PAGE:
By Lenore Fedow
Tiffany & Co.’s engagement ring sales were down 3 percent over the holiday season while sales of jewelry collections ticked up 2 percent and designer jewelry sales fell 8 percent. Pictured here is the new engagement ring style the retailer introduced last year, Tiffany True.
New York—Tiffany’s sales fell short this holiday season as demand from Chinese tourists dipped, putting a damper on its full-year profit outlook.

Fewer people found an iconic Tiffany & Co. blue box under their trees, with worldwide net sales for the New York-based jeweler slipping 1 percent to $1.04 billion compared with $1.05 billion last year.

Worldwide same-store sales fell by 2 percent compared with the 5 percent uptick in the previous holiday season.

“We attribute the difference partly to lower sales to foreign (primarily Chinese) tourists globally, and to softening demand attributed to local customers in the Americas and Europe, which we believe may have been influenced more than expected by external events, uncertainties and market volatilities,” stated CEO Alessandro Bogliolo said.

Sales in the Americas, where the most Tiffany stores are located, dipped 1 percent to $514 million as both locals and foreign visitors spent less. Same-stores sales remained equal to last year.

European sales were down 4 percent to $132 million, with same-store sales dropping 5 percent.

Asia-Pacific sales declined 3 percent to $226 million as same-stores sales were down 4 percent. While Tiffany pointed to strong growth in mainland China, it noted that demand softened in other markets that rely heavily on foreign tourist spending.

Japan was the shining exception, reporting a 4 percent increase in sales to $150 million as local customers spent more. Same-stores sales also were up 4 percent.

Sales from the “other” segment, which includes five Tiffany stores in the United Arab Emirates, sank 11 percent to $132 million, despite having an additional location in the region this holiday season.

There were 321 Tiffany stores in operation as of Dec. 31, five more than the previous year.

Breaking it down by category, sales of jewelry collections, lines like Tiffany T and Paper Flowers, rose by 2 percent while engagement jewelry sales fell 3 percent.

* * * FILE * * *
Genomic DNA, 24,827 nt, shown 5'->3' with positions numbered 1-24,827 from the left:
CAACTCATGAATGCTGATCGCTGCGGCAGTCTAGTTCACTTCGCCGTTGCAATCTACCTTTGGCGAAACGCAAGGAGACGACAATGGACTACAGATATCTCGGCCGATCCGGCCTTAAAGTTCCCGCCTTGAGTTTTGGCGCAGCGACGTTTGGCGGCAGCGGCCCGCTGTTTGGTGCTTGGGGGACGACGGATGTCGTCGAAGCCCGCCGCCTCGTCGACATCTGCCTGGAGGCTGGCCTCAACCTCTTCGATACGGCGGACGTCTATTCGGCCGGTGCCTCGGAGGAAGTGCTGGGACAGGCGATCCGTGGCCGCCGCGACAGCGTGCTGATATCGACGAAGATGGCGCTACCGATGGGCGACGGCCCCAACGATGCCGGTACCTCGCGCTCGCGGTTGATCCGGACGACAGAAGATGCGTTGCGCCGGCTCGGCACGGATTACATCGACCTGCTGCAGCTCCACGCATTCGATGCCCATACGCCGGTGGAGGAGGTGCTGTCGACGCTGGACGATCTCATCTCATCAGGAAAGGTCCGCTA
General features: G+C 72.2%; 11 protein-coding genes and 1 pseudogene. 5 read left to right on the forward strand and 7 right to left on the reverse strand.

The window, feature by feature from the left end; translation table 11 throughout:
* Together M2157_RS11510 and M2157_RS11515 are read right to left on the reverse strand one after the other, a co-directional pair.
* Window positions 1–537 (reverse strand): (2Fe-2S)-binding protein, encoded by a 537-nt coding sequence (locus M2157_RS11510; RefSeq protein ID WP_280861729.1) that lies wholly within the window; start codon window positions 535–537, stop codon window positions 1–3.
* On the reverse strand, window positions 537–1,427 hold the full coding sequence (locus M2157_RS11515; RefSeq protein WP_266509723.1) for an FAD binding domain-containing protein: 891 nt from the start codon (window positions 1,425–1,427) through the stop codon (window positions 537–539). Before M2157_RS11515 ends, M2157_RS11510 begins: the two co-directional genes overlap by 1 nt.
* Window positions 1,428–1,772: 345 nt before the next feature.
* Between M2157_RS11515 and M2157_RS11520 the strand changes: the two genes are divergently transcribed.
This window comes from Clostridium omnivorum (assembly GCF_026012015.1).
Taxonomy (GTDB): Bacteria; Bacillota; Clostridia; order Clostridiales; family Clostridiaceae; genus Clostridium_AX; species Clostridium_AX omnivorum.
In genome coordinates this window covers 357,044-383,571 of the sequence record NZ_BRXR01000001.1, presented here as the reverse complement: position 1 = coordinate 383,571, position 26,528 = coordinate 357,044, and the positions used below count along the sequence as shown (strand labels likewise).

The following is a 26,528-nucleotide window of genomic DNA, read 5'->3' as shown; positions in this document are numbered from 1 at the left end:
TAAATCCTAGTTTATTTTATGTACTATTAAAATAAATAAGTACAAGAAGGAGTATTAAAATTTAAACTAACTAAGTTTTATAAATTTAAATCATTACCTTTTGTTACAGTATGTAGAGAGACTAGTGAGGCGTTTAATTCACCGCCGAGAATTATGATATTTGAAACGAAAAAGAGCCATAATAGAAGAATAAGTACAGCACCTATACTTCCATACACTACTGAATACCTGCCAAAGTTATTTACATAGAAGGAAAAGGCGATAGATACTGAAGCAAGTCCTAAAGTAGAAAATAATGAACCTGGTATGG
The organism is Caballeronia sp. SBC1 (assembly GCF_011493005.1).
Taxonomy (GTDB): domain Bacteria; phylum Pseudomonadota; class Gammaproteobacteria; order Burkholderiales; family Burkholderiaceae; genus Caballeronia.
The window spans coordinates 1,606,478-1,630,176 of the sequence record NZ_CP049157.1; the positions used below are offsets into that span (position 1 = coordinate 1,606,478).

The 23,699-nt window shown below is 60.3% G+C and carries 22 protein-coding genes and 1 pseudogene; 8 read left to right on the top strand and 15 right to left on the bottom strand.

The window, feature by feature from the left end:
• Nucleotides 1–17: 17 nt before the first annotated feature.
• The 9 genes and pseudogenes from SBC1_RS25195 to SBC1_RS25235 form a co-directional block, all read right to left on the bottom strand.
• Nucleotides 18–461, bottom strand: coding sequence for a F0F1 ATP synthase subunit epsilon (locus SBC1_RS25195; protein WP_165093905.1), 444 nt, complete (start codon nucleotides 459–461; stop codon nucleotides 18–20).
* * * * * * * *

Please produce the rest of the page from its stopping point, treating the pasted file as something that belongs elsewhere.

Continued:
Sales of jewelry from designers Elsa Peretti, Paloma Picasso and Tiffany & Co. Schlumberger dipped 8 percent.

For the year ahead, Tiffany expects full-year profit to be between $4.65 and $4.80 per share, at the lower end of its previous guidance.

Annual sales are expected to rise 6 to 7 percent, compared with its prior guidance of a high-single-digit increase.

Signet Jewelers also reported a dip in sales this holiday season and lowered its full-year profit forecast as well.

Bogliolo, an industry veteran who took the reins at Tiffany in July 2017, said the plan is to double down on the six-step turnaround plan announced in 2018, which includes “amplifying an evolved brand message” and “delivering an exciting omnichannel customer experience”.

Get the Daily News >
National Jeweler

Fine Jewelry Industry News

Since 1906, National Jeweler has been the must-read news source for smart jewelry professionals--jewelry retailers, designers, buyers, manufacturers, and suppliers. From market analysis to emerging jewelry trends, we cover the important industry topics vital to the everyday success of jewelry professionals worldwide. National Jeweler delivers the most urgent jewelry news necessary for running your day-to-day jewelry business here, and via our daily e-newsletter, website and other specialty publications, such as "The State of the Majors." National Jeweler is published by Jewelers of America, the leading nonprofit jewelry association in the United States.